Engineering assessments & review of development controls for each property
C1, Deliberations on objections to St Mary’s Bay & Masefield Beach improvement project (in confidential agenda)

Attribution: Hearing documents & decision, committee agenda.

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Government says new freshwater standards robust & clear, EDS says omissions mean more litigation

The Government announced national standards for freshwater yesterday that Environment Minister Amy Adams & Primary Industries Minister Nathan Guy said were clear, robust and would make a significant improvement to the way freshwater is managed.

Environmental Defence Society chairman Gary Taylor said setting national bottom lines for some freshwater quality parameters was a significant step forward, but the society remained concerned whether the detail would in fact lead to the water quality improvements New Zealanders are demanding.

Ms Adams said: “Ensuring an ongoing & reliable supply of healthy water is one of the most important environmental & economic issues facing New Zealand today. It is critical that we protect & improve the water quality that we all care so much about.”

And Mr Guy said the changes balanced economic growth with environmental sustainability: “It’s not an either-or situation – we need both. Primary industries contribute more than 76% of our merchandise exports and largely depend on freshwater, while tourism also relies on the beauty of New Zealand’s water bodies.

“We all want sustainable & profitable primary industries. That will mean changes to some of our farming practices, but I know farmers are up for the challenge.”

The national objectives framework under the amended national policy statement for freshwater management requires rivers & lakes to have minimum requirements that must be achieved so the water quality is suitable for ecosystem & human health.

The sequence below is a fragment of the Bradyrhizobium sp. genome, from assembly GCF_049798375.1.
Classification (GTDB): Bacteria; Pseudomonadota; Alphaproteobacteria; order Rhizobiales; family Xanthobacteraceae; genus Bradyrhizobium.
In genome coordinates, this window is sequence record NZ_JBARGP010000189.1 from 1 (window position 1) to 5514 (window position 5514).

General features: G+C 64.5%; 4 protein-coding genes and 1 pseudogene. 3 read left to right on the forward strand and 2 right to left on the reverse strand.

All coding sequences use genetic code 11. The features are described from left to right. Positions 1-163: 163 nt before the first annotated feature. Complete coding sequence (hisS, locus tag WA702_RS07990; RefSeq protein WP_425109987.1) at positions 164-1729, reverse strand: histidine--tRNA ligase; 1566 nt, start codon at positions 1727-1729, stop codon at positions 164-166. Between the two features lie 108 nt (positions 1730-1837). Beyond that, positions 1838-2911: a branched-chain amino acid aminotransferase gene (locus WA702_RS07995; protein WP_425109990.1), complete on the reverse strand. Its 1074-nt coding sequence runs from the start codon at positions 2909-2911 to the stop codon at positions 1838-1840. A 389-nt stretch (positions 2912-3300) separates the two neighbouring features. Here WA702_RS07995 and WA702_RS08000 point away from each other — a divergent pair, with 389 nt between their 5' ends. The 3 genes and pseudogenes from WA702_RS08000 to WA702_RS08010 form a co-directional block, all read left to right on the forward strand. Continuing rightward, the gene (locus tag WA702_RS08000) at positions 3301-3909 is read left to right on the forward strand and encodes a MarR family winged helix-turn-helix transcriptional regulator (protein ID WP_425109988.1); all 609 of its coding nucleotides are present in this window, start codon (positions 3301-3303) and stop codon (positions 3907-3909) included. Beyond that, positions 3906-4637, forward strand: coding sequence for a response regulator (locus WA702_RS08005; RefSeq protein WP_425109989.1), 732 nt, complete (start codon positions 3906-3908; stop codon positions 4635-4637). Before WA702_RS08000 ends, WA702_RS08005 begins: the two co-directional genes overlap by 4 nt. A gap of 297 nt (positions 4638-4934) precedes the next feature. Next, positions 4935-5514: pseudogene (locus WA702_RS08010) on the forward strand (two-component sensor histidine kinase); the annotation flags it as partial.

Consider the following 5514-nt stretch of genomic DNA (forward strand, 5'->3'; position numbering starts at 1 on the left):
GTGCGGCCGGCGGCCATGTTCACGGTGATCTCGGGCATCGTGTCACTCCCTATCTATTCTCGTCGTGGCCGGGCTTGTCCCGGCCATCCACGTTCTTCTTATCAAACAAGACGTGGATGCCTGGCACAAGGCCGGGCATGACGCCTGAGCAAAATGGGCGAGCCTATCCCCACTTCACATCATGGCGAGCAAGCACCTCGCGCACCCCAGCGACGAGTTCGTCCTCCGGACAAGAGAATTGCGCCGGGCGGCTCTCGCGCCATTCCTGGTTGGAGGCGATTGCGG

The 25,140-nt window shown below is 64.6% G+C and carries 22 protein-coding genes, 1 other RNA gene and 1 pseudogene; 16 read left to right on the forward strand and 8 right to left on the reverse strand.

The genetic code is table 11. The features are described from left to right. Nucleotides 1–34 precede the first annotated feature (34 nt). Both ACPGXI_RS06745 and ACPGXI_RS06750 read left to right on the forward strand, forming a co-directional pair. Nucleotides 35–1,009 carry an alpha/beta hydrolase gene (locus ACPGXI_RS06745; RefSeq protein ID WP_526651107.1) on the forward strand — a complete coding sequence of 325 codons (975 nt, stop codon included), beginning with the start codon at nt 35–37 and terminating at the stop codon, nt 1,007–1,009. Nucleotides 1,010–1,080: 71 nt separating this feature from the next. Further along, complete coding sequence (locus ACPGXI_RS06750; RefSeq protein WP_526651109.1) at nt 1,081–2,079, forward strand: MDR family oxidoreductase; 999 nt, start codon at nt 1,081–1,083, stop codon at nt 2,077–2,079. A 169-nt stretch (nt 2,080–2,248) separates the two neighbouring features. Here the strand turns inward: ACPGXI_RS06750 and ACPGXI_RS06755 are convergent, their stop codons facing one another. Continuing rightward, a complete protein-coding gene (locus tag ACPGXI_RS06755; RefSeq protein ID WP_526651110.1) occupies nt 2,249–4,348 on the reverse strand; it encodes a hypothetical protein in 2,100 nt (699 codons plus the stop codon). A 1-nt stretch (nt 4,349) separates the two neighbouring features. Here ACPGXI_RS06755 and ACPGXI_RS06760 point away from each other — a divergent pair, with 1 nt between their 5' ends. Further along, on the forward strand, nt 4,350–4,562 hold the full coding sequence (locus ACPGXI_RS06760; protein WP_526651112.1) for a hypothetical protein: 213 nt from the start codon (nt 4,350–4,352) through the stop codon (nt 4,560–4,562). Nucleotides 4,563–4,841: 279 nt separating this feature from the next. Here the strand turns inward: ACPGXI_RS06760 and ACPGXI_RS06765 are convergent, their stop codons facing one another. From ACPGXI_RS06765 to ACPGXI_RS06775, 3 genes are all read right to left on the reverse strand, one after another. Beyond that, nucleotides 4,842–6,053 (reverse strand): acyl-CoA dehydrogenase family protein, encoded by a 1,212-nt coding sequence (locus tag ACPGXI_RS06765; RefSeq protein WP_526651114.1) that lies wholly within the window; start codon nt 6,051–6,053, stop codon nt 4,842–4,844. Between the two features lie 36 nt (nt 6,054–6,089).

Ms Adams said: “In 2011, the Government required councils to maintain or improve the water quality in their lakes, rivers, wetlands & aquifers across their region. If their water quality is already above the national standard, it cannot be allowed to deteriorate. However, where a water body currently falls below the national standard, councils & communities will need to ensure that the standard is met over sensible & realistic timeframes.”

She said she was considering applications from regional councils for $1.1 million of funding for activities that support regional planning & community participation in freshwater management, and decisions would be announced soon.

The Government also released a high-level snapshot yesterday of the freshwater reform programme, Delivering freshwater reform.

Taylor: Framework omissions mean more litigation

The Environmental Defence Society chairman said the creation of a national objectives framework was a key recommendation of the Land & Water Forum: “Submitters said they wanted to be able to swim in lakes & rivers close to where they live. However, the national policy statement includes a new objective to ‘safeguard the health of people & communities, at least as affected by secondary contact with fresh water’.

“This means there is no national requirement for lakes & rivers to be swimmable because secondary contact is limited to wading. This means communities will need to fight for the right to swim in local lakes & rivers. Instead of giving New Zealanders certainty, this means we will have to continue to engage in litigation.”